As I noted earlier today, high frequency traders trade not only stocks, but also futures, options, bonds and currency:
We know that high frequency trading is used to manipulate the stock market. The prevalence of high frequency trading in other markets means that it might be used to manipulate those markets – perhaps virtually all markets – as well.
Indeed, by manipulating futures prices, it is possible to manipulate the current price of the underlying asset.
As the New York Times reported in September 2009:
It could well be that Optiver’s cowboy trading tactics [manipulating the price of oil through high frequency trading] are unique to the company. But as concern grows over the effect that high-octane computerized trading is having on markets worldwide, Optiver’s conduct in the oil futures market raises questions as to whether the relentless competition of this business is forcing companies to engage in similar practices. “These are proprietary trading shops that are masquerading as market makers,” said Tim Quast of Modern IR, a consulting firm that advises corporations on market structure issues.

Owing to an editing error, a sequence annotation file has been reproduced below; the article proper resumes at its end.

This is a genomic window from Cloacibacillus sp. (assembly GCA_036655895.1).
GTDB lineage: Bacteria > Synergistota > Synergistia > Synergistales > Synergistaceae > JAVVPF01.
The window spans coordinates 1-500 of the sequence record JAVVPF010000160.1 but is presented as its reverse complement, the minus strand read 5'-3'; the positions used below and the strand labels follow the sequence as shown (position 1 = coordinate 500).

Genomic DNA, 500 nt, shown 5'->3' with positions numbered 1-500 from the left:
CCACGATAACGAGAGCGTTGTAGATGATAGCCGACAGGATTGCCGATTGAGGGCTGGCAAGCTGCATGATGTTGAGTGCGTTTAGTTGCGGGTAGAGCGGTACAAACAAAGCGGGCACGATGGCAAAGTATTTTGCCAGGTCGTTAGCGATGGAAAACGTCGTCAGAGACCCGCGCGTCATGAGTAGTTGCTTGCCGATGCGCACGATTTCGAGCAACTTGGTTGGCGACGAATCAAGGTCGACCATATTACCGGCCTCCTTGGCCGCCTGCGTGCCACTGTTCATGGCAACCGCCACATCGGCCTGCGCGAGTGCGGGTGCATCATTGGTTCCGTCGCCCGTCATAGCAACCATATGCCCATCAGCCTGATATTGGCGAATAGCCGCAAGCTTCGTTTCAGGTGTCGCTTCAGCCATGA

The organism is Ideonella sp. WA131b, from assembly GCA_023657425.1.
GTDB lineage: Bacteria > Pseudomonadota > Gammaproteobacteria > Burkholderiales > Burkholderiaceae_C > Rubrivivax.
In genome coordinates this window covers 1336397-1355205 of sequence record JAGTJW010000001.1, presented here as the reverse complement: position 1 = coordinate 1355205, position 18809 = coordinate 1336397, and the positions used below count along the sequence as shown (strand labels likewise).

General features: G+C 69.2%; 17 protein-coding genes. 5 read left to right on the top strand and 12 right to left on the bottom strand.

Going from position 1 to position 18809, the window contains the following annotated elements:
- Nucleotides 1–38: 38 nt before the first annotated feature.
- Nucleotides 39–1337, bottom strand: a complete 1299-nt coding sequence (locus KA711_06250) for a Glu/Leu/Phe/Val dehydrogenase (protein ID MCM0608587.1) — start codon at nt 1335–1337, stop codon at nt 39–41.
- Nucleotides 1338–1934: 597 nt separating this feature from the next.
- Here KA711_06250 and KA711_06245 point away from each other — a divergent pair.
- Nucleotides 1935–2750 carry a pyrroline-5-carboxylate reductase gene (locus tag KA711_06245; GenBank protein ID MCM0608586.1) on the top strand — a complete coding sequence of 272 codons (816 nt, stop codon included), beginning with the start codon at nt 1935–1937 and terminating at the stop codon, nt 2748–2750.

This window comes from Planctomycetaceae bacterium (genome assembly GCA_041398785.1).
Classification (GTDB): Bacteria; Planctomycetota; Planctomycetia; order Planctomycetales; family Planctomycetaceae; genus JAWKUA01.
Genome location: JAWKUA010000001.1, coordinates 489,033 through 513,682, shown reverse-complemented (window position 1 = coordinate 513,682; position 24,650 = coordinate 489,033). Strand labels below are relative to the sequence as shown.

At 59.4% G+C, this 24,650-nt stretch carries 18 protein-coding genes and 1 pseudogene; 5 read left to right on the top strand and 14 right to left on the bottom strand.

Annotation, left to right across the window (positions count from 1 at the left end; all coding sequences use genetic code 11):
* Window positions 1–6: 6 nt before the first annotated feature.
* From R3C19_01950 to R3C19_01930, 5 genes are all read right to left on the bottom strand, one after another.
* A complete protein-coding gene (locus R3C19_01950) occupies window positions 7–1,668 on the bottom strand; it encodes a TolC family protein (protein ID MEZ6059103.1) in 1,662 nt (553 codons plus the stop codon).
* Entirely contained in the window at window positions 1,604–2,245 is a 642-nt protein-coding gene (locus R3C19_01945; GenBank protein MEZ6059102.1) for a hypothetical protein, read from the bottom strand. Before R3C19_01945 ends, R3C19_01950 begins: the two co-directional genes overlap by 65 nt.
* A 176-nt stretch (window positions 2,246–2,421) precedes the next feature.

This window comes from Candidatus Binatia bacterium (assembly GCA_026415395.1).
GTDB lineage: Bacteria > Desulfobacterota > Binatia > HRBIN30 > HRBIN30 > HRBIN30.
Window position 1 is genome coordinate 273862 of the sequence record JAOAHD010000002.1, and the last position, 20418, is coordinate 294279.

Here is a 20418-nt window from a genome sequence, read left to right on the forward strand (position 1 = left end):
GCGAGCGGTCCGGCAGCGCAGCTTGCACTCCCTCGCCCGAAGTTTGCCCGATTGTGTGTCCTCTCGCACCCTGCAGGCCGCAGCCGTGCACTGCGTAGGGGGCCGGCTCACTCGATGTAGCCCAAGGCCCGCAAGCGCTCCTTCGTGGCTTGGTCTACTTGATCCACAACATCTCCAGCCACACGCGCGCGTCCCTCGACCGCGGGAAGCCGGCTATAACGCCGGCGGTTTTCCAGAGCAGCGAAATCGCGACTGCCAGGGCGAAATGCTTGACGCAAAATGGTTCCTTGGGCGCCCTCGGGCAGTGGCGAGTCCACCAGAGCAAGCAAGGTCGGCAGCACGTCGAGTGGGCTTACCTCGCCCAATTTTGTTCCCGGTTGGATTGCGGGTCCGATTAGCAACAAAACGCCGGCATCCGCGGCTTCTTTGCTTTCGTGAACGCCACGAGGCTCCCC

The Securities and Exchange Commission has opened up an investigation into high-speed-trading practices, in particular the ability of some of the most powerful computers to jump to the head of the trading queue and — in a fraction of a millisecond — capture the evanescent trading spread before the rest of the market does.